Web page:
Let me list a few truths before beginning here. Windows Phone (as much as we like it) is not penetrating the market in ways that Microsoft intended when it was announced about two years ago. The low global market share is a downer to most of us, the performance in countries where there is quite a bit of money to go around is poor, and such information would make anyone hit their head on their desk in frustration. But fear not, Microsoft is winning in one area – Amazon. Yep, that Amazon – one of the major sources for online purchasing of goods and services from books to electronics (even food and underwear) – its a site where Windows Phone seems to perform extremely well. The success for Windows Phone and Amazon is given ad infinitum by other sites which also report Microsoft related news and even as recently as last week in Microsoft’s Windows Phone 8 announcement by Joe Belfiore. It’s definitely something to be proud of because Amazon is a great site and I have nothing but praise for the site. But then, let’s place some logic into that success, because there’s a lot that doesn’t make one iota of sense for mentioning Windows Phone success on Amazon.
To begin with, let’s consider how things are ranked by Amazon. Taking a quick gander at the Amazon.com Frequently Asked Questions yields:
What Sales Rank Means – As an added service for customers, authors, publishers, artists, labels, and studios, we show how items in our catalog are selling. The lower the number, the higher the sales for that particular item. The calculation is based on Amazon.com sales and is updated each hour to reflect recent and historical sales of every item sold on Amazon.com. We hope you find the Amazon.com Sales Rank interesting!
So, to dismiss some of the questionable content of the message, the main goal is the rankings Amazon provides are not an indicator of how much of a specific item is being sold, but an indicator of how well an item is selling compared to other items in the same category. Of course, there are several factors to consider here (such as whether or not there’s a specific holiday for instance, or time, or type of day) to determine how that rank is performed.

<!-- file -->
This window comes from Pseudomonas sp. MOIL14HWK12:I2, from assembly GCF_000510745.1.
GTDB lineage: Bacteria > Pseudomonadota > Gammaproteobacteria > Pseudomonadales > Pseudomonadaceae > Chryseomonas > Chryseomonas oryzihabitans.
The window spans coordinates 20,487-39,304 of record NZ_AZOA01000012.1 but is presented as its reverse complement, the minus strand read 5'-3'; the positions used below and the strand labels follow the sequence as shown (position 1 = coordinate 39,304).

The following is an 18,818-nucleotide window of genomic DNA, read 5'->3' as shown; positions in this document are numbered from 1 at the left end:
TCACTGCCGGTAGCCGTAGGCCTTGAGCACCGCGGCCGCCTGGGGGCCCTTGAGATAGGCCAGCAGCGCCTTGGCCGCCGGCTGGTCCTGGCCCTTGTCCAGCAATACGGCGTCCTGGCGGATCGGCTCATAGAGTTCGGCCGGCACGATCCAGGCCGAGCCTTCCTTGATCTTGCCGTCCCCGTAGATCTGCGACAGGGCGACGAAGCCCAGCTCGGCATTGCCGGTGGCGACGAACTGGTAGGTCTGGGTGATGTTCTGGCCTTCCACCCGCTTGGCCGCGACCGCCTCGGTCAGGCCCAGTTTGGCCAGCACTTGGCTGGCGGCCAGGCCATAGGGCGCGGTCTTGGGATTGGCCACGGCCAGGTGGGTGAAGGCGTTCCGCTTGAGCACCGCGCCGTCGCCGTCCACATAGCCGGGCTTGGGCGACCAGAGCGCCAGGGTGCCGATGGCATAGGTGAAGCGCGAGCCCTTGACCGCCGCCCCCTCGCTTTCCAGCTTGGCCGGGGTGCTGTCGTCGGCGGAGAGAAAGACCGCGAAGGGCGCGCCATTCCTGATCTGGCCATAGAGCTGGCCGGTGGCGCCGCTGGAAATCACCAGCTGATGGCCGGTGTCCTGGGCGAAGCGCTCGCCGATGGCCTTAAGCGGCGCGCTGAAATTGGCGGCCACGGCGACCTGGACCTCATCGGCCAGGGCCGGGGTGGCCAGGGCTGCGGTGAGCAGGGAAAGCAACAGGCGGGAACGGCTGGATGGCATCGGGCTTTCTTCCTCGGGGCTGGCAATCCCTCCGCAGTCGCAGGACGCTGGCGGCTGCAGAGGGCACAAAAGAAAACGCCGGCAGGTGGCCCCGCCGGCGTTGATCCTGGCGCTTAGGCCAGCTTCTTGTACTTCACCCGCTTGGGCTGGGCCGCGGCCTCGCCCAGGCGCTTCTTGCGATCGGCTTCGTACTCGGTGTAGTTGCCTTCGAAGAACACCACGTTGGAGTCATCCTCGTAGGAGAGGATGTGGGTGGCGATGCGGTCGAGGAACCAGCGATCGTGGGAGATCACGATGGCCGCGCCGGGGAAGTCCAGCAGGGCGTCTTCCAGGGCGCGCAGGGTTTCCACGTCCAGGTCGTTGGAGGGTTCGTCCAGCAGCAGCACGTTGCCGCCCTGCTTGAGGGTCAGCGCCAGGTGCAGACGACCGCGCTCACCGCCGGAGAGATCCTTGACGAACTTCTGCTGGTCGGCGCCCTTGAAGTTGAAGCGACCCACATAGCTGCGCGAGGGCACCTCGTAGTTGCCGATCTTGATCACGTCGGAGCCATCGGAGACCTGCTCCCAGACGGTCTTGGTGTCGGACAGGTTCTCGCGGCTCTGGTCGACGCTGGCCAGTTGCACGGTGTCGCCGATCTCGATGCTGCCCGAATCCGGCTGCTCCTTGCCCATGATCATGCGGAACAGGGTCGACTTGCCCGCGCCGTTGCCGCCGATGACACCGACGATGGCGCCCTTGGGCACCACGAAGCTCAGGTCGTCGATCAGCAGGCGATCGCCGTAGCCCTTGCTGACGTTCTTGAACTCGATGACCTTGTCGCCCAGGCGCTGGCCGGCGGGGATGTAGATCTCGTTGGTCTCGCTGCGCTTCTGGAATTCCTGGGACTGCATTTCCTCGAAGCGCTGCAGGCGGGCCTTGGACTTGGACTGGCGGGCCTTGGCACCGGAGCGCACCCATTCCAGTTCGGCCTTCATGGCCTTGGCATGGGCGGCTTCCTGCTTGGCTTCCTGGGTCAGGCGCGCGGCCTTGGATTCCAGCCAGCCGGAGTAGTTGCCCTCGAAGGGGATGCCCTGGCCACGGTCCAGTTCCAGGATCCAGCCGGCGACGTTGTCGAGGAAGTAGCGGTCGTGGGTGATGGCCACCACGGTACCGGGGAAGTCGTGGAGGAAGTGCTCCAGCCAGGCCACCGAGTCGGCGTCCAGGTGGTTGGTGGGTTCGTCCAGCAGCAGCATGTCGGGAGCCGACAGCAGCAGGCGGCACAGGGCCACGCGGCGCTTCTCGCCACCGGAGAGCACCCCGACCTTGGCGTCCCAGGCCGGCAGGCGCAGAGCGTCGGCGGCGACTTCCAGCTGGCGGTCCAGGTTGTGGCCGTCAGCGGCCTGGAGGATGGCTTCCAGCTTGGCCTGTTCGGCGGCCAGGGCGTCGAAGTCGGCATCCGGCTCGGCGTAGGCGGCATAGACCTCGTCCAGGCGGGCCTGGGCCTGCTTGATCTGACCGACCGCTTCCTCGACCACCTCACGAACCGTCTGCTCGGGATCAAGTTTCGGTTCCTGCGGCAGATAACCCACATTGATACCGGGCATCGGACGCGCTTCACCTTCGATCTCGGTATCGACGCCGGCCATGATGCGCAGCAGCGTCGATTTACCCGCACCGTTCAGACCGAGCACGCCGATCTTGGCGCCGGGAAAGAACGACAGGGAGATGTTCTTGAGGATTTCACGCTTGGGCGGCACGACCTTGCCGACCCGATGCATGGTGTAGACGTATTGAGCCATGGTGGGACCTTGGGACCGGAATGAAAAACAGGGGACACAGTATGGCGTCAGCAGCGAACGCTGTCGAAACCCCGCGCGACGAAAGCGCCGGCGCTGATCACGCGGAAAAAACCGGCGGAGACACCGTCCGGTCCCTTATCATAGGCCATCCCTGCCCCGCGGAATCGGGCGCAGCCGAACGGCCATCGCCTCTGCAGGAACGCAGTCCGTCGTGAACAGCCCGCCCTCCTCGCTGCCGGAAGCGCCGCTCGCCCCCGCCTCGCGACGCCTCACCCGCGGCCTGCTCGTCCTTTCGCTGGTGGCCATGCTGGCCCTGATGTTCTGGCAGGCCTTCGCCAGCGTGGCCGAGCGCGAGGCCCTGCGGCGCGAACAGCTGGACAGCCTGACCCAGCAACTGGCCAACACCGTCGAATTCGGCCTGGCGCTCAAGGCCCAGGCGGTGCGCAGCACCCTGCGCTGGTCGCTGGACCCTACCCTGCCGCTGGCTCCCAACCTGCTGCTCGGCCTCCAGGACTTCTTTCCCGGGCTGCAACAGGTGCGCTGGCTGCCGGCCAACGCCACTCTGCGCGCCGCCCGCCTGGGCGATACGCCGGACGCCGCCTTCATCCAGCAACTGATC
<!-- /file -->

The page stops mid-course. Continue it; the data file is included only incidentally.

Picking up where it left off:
Let’s also consider one more thing: statistical data. As indicated by emarketer more than seven out of ten internet users are online buyers. Furthermore, it was expected that 148 million US consumers ages 14 and older will make at least one purchase online. From 2010 – 2015, nearly 30 million consumers will join the ranks of online buyers, representing 3.9% compound annual growth rate (CAGR). Given the statistics, it would indicate some very strong numbers for Windows Phone, right? I mean the Lumia 900 has topped Amazon charts constantly, the online buying avenue is shown to grow further, what’s the holdup? Well, for most trends, it would appear that smartphones are a bit of a different bag of tea.
If you have a carrier/retailer in your area, make a quick observation. Walk into that store and see how many people are there. Assuming that the statistics are true, one can conclude that people aren’t buying phones in carrier/reseller stores, but buying them online. But if you take a look in a carrier/reseller store, chances are there are quite a few people that still go into a store. Whether it is to purchase an accessory, pay a bill, buy a new phone, the carrier outlet still represents a large percentage of mobile phone purchases. This isn’t something that is isolated to any mobile phone actually. In fact, the lines outside of an Apple store on the sale of a new iPhone are just as long as they have been since 2007 (if not longer).
So this leads to a fundamental flaw for using a completely online ranking (like Amazon) as a predictor of mobile platform performance. Despite several people using Amazon as a means to shop for mobile phones (or anything), several more people still go to retail stores. This is certainly the case for smartphone purchases regardless of age. For a moment, let’s assume Amazon rankings for smartphone are accurate, that would also mean that the platform penetration in America would be far higher (which we know it’s not).
For my bloggers, pundits, and everyone who reads, can you do me a little favor? Stop using Amazon as a predictor of Windows Phone success. It is about as much as a statistical inaccuracy as Dewey vs. Truman in the late 1940s for any history buffs out there. While online shopping is growing and represents a very fast growing user base, the people that still go to brick and mortar carrier shops dwarfs the people that use Amazon, and frankly it should. A platform’s success is based on several factors and it is an aggregrate of information including online shops and reseller outlets and the brick and mortar store. I’m not trying to be a jerk when I make this plea, but please just stop. Windows Phone has to hang on any positive accolade it can, and that number is getting fewer and fewer as time goes on. But harping on Amazon is akin to deception here and Windows Phone doesn’t need to deceive its user base.
How about we stop spreading the inaccuracy then? I mean you don’t have to but it would probably make me happier if you did. But it’s your call.